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I know this has been discussed in many other threads but for clarity - Should the Master come with a ballistic chute as standard or should it be just an option?

 

Currently it has one but my suggestion to them was that it should be an option as the space/weight that it takes up can be used for luggage. All testing at the moment has the chute installed so we would need to tell them to consider having no chute and no luggage in its space, no chute and luggage, chute in the rear and no front luggage etc etc etc.

 

My guess is that you will say it should be an option.

 

 

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Guest pelorus32
My guess is that you will say it should be an option.

Well Ian as I'm not allowed to fly the wretched thing it had better have a 'chute so I can at least travel in it:black_eye:

 

Seriously you're spot on - an option.

 

Mike

 

 

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Guest Flyer40

Ian,

 

I suspect that Millennium will be defining an entirely new segment of the aviation industry. Which gives it a lot in common with another company that recently did the same. That company's brand image is synonymous with BRS and they went straight to the top of their class.

 

In terms of your customer profile, my view is that you will attract more sales by having BRS as standard equipment, than you will loose due to the increased cost. The people who don't want BRS aren't likely to buy your plane anyway.

 

And Ben, one BRS manufacturer is claiming 201 lives saved. http://www.brsparachutes.com/files/Documents/Lives-Saved.pdf

 

That's real world data, which is more solid than any research can be. You could try to argue that not every one of those 201 had no option but to use a chute, but why would you? The people who want them, want them.

 

Mal

 

 

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Ian, it would be great to have all the aircraft going out the door fitted with a BRS. But until it becomes a mandatory piece of equipment, it won't happen due to the expense of purchase and service of them. But I do think it would be of benifit to build it BRS ready, it gives the owner/builder the option to fit one later or the aircraft may change hands. (or be incorporated with the airbag mandate package.)

 

 

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G'day Ian,

 

You should see how much money I spend a year on insurance for the house, contents, car, Loss of licence etc etc. A small fortune. Fortunately I have never needed to make a claim.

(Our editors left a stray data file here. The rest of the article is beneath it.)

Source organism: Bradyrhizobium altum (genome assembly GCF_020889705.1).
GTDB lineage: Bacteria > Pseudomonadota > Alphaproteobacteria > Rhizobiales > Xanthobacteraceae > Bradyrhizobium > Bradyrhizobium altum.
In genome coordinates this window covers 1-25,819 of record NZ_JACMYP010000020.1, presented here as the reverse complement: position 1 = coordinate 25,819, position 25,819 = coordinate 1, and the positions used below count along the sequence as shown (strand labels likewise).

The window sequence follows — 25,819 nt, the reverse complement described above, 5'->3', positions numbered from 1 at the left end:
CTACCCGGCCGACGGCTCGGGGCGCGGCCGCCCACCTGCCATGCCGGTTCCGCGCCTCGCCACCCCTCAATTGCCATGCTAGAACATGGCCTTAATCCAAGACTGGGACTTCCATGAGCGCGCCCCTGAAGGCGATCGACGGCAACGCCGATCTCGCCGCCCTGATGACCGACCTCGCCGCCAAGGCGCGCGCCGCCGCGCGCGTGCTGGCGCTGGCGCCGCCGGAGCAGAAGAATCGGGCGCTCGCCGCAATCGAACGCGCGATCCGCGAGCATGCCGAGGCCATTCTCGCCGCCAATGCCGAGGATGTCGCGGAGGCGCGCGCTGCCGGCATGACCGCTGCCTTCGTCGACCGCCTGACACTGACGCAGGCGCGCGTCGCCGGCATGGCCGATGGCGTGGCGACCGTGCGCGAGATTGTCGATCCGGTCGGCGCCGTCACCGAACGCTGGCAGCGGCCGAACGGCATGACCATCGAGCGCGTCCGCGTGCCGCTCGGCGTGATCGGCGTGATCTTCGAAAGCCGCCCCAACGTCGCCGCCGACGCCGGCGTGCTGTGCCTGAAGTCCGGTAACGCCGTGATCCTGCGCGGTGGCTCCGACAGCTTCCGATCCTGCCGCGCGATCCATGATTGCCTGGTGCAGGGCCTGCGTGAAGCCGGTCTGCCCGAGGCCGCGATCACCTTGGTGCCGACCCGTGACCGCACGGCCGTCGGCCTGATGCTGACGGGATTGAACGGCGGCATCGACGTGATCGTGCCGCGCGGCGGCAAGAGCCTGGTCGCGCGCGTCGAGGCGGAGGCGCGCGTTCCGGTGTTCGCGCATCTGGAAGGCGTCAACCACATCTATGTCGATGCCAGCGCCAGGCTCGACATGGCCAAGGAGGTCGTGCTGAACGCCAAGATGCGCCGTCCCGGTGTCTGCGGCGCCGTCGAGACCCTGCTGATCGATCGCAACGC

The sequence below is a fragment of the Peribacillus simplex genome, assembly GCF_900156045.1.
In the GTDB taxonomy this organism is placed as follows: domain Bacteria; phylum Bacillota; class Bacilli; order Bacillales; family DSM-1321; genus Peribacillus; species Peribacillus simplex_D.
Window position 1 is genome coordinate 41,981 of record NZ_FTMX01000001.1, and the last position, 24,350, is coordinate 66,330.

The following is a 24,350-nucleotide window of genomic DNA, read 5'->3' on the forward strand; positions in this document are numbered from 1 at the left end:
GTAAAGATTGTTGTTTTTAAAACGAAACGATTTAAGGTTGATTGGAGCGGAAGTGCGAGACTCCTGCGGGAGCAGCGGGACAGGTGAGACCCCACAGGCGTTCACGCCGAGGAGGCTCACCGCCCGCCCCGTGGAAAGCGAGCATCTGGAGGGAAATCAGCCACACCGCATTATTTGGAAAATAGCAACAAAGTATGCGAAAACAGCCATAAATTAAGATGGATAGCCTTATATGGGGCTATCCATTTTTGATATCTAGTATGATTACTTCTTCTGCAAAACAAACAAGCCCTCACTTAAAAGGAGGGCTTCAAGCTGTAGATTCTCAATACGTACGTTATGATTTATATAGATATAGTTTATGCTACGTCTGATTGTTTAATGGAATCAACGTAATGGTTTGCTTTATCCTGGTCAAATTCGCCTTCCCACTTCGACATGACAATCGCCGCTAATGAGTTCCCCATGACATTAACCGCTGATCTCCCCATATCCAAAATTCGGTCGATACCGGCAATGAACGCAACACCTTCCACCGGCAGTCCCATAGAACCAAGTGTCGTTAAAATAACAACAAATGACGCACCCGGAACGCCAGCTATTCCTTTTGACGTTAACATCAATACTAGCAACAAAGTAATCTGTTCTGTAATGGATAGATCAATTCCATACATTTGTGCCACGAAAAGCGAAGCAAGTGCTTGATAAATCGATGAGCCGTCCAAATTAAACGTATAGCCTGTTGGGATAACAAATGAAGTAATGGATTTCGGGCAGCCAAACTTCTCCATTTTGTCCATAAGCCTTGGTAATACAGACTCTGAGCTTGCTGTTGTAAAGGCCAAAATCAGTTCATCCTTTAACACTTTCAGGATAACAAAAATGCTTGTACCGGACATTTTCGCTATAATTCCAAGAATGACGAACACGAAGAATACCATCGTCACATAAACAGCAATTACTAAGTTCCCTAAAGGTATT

One day in the future I may look back on all that money spent and wonder if it was really necessary to have?? For peace of mind, you bet.

 

As I've mentioned, I have yet to get involved actively with Recreational Flying but am looking forward to in the coming months. I even fantasize with the idea of perhaps building something someday.

 

Whilst I have never held any great fears for my own safety in light aircraft (not to say I haven't had some scares!) or those that I have flown and traveled with over the years I was gaining my ATPL, it's a completely different story now that I have children. I can't bear the idea of placing them in harms way.

 

I love the idea of having the safety of the chute. Would probably never need it, but for me at least, more insurance money happily spent.

 

I imagine most people here would say make it an option. I understand this as most Rec flyers are naturally trying to reduce their costs.

 

However, your Millennium project aircraft is being targeted at those that are after a high performance 2 place aircraft in the vicinity of $120k.

 

In my opinion only, go with the chute standard..

 

Regards and good luck,

 

Mike.

 

 

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Optional!

 

I currently own and operate a top end performance LSA aircraft, the Dova Skylark, that is fitted with a rescue chute.

 

There are many more considerations than just cost and servicing.

 

You also have to consider the weight penalty, a fitted chute can add up to around 20 kg. As a percentage this is a fair chunk of our usable load.

 

In the case of my aircraft the chute is mounted in the nose. Once you have your head down in the foot wells to adjust / bleed brakes you become very aware that there is an explosive device only inches from your right ear.

 

Also when working under my aircraft you tend to be very concious of the exhaust tube coming out through the bottom of the fuse. Unlike some others, the manufacturers of the Skylark have put a duct in to direct the exhaust gases out the bottom so the cockpit does not fill with deadly gases while you float serenely down under your "rescue" chute.

 

Personally I also worry about the chute being pulled in panic. I know of at least one case in Europe where a chute was deployed by a paniced student during forced landing training in a situation where the instructor was perfectly comfortable. This deployment then opens up the possibility of injuries on impact ( remember they don't come down all that gentley ), it also does considerable damage to the airframe.

 

Another horrific scenerio is where a chute is deployed in panic with an in-flight fire. Remember that once the chute is deployed you are along for the ride, good bad or otherwise.

 

You must also consider the possibility of the chute deploying on impact in a forced landing or some other form of minor accident. This has the potential of turning something minor into a really bad situation.